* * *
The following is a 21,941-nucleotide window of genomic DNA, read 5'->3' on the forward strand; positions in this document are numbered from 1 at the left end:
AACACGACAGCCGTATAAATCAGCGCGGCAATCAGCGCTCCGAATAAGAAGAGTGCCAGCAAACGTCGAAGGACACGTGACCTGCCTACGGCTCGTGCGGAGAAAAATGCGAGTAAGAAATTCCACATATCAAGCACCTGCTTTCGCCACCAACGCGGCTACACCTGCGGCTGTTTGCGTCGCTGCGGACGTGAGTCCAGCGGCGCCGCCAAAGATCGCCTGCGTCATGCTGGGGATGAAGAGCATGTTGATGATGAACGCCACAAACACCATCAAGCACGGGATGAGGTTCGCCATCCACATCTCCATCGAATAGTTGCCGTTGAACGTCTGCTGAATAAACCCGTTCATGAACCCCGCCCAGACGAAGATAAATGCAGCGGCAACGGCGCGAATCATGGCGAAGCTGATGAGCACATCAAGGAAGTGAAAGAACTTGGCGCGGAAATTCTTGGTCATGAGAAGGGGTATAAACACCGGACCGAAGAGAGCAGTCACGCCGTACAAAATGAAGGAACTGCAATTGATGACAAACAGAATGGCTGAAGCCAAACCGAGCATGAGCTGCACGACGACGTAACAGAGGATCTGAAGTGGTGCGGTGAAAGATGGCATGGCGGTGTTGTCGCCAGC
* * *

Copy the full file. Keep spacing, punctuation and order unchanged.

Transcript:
The following is a 21,941-nucleotide window of genomic DNA, read 5'->3' on the forward strand; positions in this document are numbered from 1 at the left end:
AACACGACAGCCGTATAAATCAGCGCGGCAATCAGCGCTCCGAATAAGAAGAGTGCCAGCAAACGTCGAAGGACACGTGACCTGCCTACGGCTCGTGCGGAGAAAAATGCGAGTAAGAAATTCCACATATCAAGCACCTGCTTTCGCCACCAACGCGGCTACACCTGCGGCTGTTTGCGTCGCTGCGGACGTGAGTCCAGCGGCGCCGCCAAAGATCGCCTGCGTCATGCTGGGGATGAAGAGCATGTTGATGATGAACGCCACAAACACCATCAAGCACGGGATGAGGTTCGCCATCCACATCTCCATCGAATAGTTGCCGTTGAACGTCTGCTGAATAAACCCGTTCATGAACCCCGCCCAGACGAAGATAAATGCAGCGGCAACGGCGCGAATCATGGCGAAGCTGATGAGCACATCAAGGAAGTGAAAGAACTTGGCGCGGAAATTCTTGGTCATGAGAAGGGGTATAAACACCGGACCGAAGAGAGCAGTCACGCCGTACAAAATGAAGGAACTGCAATTGATGACAAACAGAATGGCTGAAGCCAAACCGAGCATGAGCTGCACGACGACGTAACAGAGGATCTGAAGTGGTGCGGTGAAAGATGGCATGGCGGTGTTGTCGCCAGC